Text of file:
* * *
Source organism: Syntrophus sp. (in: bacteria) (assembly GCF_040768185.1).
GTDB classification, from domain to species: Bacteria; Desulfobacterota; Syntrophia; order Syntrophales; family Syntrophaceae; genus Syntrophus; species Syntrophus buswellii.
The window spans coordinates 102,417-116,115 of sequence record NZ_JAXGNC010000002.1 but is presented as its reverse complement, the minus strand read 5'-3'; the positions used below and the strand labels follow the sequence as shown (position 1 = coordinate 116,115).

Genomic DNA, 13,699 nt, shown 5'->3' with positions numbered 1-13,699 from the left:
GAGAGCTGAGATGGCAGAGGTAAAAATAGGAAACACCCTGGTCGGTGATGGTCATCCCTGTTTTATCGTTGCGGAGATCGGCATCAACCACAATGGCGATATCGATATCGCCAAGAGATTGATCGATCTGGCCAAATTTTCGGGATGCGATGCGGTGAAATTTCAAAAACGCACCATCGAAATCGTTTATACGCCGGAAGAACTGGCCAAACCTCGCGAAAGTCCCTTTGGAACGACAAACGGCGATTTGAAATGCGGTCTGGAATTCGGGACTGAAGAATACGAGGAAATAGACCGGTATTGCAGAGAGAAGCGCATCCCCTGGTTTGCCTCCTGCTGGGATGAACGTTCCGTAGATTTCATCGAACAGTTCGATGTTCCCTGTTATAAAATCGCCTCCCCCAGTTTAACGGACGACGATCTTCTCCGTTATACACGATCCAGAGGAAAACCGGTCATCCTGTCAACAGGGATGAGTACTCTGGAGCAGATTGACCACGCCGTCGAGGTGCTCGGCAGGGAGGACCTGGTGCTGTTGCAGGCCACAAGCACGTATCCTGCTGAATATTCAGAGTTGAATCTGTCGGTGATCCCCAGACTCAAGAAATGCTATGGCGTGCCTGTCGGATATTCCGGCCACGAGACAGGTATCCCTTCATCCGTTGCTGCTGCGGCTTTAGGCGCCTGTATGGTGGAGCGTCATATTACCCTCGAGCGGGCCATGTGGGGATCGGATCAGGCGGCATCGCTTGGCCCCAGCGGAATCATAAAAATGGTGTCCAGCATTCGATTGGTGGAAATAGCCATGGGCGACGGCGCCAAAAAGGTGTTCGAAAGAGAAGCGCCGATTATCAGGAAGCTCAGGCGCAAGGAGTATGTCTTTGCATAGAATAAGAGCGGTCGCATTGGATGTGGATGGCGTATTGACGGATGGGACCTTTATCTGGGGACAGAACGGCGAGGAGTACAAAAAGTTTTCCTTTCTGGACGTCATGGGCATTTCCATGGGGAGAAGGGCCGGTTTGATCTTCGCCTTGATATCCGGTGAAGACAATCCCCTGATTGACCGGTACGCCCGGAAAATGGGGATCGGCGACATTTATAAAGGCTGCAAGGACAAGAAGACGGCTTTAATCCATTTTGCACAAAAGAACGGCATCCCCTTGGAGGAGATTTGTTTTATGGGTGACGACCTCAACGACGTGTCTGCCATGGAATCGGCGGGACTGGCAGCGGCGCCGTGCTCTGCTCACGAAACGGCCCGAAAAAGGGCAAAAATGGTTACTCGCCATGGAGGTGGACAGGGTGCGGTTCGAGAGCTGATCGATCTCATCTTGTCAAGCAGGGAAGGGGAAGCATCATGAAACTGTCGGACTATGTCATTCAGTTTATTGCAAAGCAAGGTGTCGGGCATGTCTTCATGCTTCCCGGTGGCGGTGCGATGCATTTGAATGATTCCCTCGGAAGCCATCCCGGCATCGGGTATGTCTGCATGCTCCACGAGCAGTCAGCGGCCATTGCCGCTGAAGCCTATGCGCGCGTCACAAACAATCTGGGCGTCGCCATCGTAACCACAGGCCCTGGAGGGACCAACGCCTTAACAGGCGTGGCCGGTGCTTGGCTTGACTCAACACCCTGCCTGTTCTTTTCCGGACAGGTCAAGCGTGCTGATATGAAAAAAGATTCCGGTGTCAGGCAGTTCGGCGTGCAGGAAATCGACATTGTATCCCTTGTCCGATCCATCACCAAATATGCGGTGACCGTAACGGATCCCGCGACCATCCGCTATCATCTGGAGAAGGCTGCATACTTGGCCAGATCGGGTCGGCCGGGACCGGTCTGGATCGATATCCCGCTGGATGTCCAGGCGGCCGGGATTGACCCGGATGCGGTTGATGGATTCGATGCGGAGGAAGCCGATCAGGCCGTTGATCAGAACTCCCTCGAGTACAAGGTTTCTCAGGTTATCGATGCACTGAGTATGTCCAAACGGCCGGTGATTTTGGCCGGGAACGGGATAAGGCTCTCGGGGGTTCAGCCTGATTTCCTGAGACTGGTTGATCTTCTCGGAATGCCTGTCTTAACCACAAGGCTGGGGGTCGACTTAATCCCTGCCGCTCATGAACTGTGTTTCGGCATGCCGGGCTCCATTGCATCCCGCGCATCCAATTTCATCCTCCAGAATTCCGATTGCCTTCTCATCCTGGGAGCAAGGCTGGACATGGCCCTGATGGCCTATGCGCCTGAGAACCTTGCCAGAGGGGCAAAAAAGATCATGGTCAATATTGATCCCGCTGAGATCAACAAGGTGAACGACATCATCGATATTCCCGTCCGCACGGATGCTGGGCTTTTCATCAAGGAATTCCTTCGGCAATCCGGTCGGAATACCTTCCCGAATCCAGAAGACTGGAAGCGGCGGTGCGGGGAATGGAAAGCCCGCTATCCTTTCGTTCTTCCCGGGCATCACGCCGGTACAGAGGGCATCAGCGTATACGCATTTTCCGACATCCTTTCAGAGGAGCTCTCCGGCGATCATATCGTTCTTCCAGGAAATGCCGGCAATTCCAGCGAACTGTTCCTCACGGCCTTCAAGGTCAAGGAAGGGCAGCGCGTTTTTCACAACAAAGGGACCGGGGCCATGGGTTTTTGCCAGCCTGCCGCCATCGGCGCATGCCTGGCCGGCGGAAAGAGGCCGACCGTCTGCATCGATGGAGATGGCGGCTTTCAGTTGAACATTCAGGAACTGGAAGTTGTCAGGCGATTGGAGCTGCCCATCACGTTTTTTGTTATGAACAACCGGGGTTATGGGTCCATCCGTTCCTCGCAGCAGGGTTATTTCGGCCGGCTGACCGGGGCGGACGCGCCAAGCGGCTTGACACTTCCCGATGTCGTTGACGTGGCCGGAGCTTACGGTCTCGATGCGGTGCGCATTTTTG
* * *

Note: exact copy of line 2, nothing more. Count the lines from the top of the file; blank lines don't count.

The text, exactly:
GTDB classification, from domain to species: Bacteria; Desulfobacterota; Syntrophia; order Syntrophales; family Syntrophaceae; genus Syntrophus; species Syntrophus buswellii.